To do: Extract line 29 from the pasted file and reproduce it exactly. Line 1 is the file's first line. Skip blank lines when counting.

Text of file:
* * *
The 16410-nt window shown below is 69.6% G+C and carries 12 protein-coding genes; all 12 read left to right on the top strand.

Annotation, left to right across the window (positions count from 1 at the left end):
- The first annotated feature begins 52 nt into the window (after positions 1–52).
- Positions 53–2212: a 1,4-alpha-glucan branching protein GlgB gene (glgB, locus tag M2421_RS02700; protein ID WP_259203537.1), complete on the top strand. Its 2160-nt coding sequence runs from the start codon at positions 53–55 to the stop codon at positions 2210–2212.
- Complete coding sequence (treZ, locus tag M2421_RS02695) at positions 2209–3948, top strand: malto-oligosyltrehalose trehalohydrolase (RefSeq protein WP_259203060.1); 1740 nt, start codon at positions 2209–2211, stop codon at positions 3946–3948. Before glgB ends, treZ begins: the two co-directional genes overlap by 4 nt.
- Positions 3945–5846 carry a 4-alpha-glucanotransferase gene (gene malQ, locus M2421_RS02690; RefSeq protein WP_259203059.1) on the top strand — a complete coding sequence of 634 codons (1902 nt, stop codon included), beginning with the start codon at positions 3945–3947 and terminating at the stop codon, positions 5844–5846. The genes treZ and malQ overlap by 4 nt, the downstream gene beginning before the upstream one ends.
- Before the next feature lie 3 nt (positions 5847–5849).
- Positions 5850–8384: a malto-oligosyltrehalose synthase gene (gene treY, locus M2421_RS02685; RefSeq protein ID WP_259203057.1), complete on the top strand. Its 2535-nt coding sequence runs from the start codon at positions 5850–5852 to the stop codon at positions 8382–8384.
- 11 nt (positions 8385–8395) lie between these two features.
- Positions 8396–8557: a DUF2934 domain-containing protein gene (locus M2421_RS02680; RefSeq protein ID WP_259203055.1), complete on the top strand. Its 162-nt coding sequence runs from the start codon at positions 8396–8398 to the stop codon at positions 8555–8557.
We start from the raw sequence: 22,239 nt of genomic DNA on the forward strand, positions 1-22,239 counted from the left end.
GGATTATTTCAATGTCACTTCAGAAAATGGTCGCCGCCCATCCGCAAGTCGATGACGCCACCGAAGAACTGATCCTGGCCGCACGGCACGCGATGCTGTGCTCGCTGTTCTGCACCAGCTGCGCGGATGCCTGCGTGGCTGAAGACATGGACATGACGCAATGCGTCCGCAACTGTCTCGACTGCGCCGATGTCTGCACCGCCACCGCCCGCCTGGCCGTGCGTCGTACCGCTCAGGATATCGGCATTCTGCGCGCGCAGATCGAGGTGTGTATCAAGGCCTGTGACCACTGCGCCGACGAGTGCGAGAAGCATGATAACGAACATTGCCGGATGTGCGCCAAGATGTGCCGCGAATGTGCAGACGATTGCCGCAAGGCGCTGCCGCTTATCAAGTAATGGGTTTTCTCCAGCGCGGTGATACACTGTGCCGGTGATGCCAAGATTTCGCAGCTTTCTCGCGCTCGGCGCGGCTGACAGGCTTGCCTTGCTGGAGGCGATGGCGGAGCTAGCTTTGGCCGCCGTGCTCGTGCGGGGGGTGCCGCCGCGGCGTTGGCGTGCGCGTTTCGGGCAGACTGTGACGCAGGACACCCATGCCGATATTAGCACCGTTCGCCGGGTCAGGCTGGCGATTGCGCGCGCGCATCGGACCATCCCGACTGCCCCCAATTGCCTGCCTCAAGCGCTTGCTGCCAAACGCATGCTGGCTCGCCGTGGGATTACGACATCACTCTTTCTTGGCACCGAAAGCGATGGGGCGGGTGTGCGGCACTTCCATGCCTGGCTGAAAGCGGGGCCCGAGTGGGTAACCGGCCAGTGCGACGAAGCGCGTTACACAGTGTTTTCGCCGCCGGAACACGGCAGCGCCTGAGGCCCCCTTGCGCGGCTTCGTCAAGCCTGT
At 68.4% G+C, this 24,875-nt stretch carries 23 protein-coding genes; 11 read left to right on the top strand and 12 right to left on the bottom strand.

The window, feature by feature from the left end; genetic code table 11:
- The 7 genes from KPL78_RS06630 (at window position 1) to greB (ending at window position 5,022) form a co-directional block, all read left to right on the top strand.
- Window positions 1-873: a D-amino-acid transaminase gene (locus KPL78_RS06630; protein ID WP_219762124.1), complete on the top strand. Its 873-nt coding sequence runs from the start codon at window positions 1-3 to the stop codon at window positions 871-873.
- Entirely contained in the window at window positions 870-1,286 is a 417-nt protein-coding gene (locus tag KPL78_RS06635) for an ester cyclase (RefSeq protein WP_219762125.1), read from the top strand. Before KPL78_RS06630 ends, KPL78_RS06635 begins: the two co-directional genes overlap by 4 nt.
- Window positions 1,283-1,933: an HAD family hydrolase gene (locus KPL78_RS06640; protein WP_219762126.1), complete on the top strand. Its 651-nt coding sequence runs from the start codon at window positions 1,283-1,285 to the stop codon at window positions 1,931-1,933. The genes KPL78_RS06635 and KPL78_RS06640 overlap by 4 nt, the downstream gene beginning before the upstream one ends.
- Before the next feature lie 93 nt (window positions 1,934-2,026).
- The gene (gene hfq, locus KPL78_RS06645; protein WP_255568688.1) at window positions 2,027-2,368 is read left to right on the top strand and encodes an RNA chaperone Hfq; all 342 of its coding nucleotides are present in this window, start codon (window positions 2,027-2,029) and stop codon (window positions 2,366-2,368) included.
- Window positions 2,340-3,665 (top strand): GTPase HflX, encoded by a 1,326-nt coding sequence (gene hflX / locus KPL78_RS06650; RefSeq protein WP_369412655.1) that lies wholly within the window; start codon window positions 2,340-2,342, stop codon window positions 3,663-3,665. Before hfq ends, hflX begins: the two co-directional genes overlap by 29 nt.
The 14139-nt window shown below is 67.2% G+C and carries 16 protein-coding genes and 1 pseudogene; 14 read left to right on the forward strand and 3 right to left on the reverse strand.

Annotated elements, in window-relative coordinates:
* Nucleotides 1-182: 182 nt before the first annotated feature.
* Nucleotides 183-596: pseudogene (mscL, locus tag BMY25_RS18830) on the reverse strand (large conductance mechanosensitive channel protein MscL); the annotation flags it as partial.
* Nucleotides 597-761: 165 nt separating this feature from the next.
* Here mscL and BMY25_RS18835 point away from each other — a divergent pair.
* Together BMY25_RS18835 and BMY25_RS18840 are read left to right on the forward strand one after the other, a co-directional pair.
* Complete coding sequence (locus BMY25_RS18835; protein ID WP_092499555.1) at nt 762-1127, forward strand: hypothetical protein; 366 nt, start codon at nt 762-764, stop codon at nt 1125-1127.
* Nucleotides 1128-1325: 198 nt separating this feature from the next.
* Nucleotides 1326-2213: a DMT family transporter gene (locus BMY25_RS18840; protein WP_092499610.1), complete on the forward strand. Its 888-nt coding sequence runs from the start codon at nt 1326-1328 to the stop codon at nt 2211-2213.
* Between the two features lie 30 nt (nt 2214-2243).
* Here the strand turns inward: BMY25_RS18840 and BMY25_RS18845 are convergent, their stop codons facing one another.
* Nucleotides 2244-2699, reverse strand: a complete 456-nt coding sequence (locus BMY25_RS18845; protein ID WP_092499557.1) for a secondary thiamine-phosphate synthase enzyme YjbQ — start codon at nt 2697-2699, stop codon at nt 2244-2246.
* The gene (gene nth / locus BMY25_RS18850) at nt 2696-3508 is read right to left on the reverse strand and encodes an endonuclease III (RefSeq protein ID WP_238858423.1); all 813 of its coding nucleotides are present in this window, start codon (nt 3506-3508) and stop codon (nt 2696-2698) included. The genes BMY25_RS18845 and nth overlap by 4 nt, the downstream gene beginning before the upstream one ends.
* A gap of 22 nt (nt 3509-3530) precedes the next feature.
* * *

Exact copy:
* Complete coding sequence (locus BMY25_RS18835; protein ID WP_092499555.1) at nt 762-1127, forward strand: hypothetical protein; 366 nt, start codon at nt 762-764, stop codon at nt 1125-1127.